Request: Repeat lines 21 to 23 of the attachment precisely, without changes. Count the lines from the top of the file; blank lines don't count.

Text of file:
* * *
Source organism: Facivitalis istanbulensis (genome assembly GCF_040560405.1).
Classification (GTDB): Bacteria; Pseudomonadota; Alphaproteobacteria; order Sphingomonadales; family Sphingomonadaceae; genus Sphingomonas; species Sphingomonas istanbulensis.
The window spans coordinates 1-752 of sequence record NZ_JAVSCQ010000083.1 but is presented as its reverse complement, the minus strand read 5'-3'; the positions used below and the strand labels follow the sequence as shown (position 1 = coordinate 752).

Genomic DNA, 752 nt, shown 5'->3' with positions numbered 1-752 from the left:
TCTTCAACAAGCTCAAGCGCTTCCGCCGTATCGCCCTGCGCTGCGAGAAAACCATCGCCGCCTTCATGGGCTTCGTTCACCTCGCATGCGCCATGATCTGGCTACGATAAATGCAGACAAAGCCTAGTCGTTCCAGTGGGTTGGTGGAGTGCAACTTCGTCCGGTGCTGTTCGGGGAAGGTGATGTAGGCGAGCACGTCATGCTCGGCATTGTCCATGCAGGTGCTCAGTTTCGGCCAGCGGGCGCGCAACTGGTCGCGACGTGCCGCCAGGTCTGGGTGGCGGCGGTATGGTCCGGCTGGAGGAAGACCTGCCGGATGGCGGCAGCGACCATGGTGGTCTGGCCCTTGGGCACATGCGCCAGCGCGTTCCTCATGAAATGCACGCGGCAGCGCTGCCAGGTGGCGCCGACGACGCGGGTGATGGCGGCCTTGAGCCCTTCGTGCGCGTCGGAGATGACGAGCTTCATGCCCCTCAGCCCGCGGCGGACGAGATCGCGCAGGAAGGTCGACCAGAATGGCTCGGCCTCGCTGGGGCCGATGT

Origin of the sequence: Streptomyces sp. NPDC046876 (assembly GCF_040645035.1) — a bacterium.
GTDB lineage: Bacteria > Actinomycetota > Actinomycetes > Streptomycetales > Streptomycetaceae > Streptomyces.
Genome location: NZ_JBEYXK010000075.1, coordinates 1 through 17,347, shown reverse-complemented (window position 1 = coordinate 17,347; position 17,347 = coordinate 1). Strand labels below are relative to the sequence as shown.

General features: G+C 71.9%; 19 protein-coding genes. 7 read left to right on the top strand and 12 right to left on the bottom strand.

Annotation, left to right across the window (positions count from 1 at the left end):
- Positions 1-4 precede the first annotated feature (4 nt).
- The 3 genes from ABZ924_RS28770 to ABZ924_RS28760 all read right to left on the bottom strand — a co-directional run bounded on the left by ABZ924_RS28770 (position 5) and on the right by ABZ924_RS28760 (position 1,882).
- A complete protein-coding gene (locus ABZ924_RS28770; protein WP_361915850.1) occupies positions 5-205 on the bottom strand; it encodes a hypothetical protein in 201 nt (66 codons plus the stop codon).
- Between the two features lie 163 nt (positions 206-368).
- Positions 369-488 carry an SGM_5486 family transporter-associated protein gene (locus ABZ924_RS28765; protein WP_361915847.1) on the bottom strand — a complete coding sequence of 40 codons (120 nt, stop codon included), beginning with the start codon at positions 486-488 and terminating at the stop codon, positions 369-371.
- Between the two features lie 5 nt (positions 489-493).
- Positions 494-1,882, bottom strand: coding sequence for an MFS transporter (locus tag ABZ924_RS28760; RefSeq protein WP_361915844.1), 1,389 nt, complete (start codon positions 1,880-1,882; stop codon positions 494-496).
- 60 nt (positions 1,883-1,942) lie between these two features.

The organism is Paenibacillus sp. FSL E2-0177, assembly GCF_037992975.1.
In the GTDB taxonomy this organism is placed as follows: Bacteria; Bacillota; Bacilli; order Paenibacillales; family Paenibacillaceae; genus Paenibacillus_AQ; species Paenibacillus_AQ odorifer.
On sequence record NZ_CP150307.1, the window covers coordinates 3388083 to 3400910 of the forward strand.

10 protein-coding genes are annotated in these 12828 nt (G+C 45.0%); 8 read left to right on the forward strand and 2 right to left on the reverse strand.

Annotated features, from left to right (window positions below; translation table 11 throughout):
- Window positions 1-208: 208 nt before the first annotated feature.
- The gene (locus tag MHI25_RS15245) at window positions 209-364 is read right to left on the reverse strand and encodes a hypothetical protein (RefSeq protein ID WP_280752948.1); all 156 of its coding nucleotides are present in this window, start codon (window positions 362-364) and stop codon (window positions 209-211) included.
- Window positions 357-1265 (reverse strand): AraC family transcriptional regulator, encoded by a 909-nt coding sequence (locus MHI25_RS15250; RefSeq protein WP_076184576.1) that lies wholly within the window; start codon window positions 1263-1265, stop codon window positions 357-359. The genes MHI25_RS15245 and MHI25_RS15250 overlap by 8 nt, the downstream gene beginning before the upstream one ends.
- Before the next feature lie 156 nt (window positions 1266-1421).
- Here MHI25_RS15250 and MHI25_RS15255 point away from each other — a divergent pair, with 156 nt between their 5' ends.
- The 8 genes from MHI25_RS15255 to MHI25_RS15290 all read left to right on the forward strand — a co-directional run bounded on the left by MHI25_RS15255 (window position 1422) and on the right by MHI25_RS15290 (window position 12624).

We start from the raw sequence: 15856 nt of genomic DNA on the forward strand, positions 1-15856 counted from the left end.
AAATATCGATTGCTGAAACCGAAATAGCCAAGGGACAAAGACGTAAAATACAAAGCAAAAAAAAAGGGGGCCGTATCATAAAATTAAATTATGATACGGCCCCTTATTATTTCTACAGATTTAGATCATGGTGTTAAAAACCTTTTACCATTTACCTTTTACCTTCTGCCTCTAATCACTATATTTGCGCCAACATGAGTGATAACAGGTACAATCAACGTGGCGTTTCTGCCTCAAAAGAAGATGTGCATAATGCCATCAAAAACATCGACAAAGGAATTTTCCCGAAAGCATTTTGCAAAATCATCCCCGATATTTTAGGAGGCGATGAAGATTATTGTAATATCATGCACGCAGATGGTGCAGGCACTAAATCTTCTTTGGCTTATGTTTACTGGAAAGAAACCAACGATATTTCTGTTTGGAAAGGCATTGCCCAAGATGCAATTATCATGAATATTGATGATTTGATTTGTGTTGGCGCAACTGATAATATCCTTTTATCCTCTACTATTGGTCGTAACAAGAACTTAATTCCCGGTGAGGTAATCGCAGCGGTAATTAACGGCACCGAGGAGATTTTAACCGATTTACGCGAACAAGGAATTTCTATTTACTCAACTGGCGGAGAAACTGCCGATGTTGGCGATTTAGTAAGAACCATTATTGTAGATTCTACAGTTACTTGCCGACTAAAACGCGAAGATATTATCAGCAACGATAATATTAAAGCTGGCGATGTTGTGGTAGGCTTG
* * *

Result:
On sequence record NZ_CP150307.1, the window covers coordinates 3388083 to 3400910 of the forward strand.

10 protein-coding genes are annotated in these 12828 nt (G+C 45.0%); 8 read left to right on the forward strand and 2 right to left on the reverse strand.

Annotated features, from left to right (window positions below; translation table 11 throughout):